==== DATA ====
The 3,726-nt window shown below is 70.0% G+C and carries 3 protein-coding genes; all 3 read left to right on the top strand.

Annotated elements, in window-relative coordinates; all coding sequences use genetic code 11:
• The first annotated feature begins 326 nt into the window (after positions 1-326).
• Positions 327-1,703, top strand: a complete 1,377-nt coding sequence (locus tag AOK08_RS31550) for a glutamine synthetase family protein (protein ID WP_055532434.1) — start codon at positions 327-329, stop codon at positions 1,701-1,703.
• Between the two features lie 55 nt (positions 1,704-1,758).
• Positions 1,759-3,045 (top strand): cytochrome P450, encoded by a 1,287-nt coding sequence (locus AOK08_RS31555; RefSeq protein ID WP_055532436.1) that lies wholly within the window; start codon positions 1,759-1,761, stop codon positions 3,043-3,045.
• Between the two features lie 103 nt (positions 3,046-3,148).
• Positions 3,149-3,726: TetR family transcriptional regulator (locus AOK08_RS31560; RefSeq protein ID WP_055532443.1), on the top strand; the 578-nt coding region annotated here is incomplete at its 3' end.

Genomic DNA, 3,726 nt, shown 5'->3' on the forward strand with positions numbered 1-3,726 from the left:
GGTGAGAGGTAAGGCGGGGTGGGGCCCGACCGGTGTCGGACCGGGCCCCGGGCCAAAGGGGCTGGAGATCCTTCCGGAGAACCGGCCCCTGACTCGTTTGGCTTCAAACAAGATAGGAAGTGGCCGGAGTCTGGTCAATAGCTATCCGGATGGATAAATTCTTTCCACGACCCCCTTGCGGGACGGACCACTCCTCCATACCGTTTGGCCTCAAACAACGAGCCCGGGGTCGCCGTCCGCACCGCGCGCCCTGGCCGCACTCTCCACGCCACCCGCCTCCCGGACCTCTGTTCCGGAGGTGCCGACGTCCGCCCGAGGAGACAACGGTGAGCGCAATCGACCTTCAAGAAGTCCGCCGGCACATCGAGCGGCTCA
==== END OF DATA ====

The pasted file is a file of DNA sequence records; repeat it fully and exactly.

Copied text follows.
The 3,726-nt window shown below is 70.0% G+C and carries 3 protein-coding genes; all 3 read left to right on the top strand.

Annotated elements, in window-relative coordinates; all coding sequences use genetic code 11:
• The first annotated feature begins 326 nt into the window (after positions 1-326).
• Positions 327-1,703, top strand: a complete 1,377-nt coding sequence (locus tag AOK08_RS31550) for a glutamine synthetase family protein (protein ID WP_055532434.1) — start codon at positions 327-329, stop codon at positions 1,701-1,703.
• Between the two features lie 55 nt (positions 1,704-1,758).
• Positions 1,759-3,045 (top strand): cytochrome P450, encoded by a 1,287-nt coding sequence (locus AOK08_RS31555; RefSeq protein ID WP_055532436.1) that lies wholly within the window; start codon positions 1,759-1,761, stop codon positions 3,043-3,045.
• Between the two features lie 103 nt (positions 3,046-3,148).
• Positions 3,149-3,726: TetR family transcriptional regulator (locus AOK08_RS31560; RefSeq protein ID WP_055532443.1), on the top strand; the 578-nt coding region annotated here is incomplete at its 3' end.

Genomic DNA, 3,726 nt, shown 5'->3' on the forward strand with positions numbered 1-3,726 from the left:
GGTGAGAGGTAAGGCGGGGTGGGGCCCGACCGGTGTCGGACCGGGCCCCGGGCCAAAGGGGCTGGAGATCCTTCCGGAGAACCGGCCCCTGACTCGTTTGGCTTCAAACAAGATAGGAAGTGGCCGGAGTCTGGTCAATAGCTATCCGGATGGATAAATTCTTTCCACGACCCCCTTGCGGGACGGACCACTCCTCCATACCGTTTGGCCTCAAACAACGAGCCCGGGGTCGCCGTCCGCACCGCGCGCCCTGGCCGCACTCTCCACGCCACCCGCCTCCCGGACCTCTGTTCCGGAGGTGCCGACGTCCGCCCGAGGAGACAACGGTGAGCGCAATCGACCTTCAAGAAGTCCGCCGGCACATCGAGCGGCTCA